WASHINGTON — The Obama administration on Monday came out strongly against efforts by Islamic nations to bar the defamation of religions, saying the moves would restrict free speech.
"Some claim that the best way to protect the freedom of religion is to implement so-called anti-defamation policies that would restrict freedom of expression and the freedom of religion," Secretary of State Hillary Rodham Clinton told reporters. "I strongly disagree."
Clinton said the United States was opposed to negative depictions of specific faiths and would always fight against belief-based discrimination. But she said a person's ability to practice their religion was entirely unrelated to another person's right to free speech.
"The protection of speech about religion is particularly important since persons of different faith will inevitably hold divergent views on religious questions," Clinton said. "These differences should be met with tolerance, not with the suppression of discourse."
Her comments came as the Organization of the Islamic Conference, a 56-nation bloc of Islamic countries, is pressing the U.N. Human Rights Council to adopt a resolution that would broadly condemn the defamation of religion.
The effort is widely seen as a reaction to perceived anti-Islamic incidents, including the publication in Europe of several cartoons depicting the Prophet Mohammed.
Michael Posner, the assistant U.S. secretary of state for human rights, democracy and labor whose office prepares the religious freedom report, said the resolution "goes too far."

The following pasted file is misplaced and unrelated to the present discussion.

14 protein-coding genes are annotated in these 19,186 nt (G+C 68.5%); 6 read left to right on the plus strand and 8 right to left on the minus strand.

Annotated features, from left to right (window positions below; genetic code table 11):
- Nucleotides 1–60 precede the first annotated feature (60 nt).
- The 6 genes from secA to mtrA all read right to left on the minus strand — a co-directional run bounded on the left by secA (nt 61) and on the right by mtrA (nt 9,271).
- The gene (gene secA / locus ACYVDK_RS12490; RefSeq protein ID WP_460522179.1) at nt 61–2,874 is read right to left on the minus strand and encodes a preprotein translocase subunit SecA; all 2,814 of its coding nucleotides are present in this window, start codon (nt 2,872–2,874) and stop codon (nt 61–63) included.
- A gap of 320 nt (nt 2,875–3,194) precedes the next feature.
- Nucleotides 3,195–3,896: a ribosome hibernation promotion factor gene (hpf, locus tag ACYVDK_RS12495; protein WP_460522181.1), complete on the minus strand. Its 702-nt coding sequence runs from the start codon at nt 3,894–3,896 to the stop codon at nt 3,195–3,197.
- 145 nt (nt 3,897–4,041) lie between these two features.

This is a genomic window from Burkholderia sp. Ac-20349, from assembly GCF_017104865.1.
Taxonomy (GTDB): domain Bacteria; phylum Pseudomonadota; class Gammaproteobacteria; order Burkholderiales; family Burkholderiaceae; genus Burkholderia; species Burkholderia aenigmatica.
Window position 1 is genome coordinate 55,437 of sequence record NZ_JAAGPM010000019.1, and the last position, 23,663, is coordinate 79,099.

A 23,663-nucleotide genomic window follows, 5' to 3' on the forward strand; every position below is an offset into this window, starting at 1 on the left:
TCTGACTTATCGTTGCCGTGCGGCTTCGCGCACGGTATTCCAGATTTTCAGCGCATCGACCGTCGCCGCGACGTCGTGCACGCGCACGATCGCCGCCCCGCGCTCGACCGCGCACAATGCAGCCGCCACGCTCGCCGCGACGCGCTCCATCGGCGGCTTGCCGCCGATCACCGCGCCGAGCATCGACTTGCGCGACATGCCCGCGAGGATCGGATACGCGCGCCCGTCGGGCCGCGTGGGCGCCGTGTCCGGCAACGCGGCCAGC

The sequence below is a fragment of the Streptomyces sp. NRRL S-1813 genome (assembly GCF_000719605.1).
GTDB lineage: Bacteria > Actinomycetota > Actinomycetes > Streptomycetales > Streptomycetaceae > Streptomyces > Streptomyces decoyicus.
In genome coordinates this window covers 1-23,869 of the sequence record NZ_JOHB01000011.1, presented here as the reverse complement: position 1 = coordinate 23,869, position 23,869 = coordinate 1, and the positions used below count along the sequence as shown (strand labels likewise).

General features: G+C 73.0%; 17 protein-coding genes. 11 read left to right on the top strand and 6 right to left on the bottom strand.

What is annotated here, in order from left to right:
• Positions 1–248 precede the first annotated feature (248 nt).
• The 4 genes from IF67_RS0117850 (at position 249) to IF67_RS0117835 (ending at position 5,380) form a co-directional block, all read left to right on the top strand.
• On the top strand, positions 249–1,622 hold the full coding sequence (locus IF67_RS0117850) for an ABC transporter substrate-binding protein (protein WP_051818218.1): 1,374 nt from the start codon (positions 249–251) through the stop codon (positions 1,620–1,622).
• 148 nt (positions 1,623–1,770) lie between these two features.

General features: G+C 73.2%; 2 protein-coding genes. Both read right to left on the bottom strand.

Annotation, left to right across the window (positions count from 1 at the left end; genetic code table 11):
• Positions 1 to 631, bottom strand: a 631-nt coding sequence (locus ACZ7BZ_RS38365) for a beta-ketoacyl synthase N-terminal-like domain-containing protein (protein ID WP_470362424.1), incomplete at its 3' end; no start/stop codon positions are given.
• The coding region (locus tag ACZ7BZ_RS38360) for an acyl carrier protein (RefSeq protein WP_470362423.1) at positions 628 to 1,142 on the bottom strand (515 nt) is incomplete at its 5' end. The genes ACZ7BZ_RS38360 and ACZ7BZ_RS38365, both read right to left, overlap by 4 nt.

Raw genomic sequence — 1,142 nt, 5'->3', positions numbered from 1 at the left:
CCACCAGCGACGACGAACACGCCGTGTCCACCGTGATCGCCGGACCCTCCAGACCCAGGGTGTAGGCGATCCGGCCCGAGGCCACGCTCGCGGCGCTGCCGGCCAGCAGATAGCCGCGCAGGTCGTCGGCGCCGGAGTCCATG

"The notion that a religion can be defamed and that any comments that are negative about that religion can constitute a violation of human rights to us violates the core principle of free speech," he said.
Posner was part of a delegation at the Human Rights Council that successfully negotiated with Egypt a compromise over another similar resolution that had aimed to condemn religion-related harassment or discrimination.
He said the administration wanted to differentiate between such harassment and defamation and would do so both in the Human Rights Council and the U.N. General Assembly.
"There are limits to free expression and there are certainly concerns about people targeting individuals because of their religious belief or their race or their ethnicity," he said.
'Violation of free speech'
"But at the same time, we're also clear that a resolution, broadly speaking, that talks about the defamation of a religion is a violation of free speech."
Clinton and Posner spoke as they released the State Department's annual report on international religious freedom, which, as in years past, criticized Saudi Arabia, Uzbekistan, Myanmar, China, Eritrea, Iran, North Korea and Sudan for violating religious freedom.
Those eight nations are designated "countries of particular concern" for abuses of religious worshippers. The Obama administration is currently reviewing the designations, which can be accompanied by sanctions.
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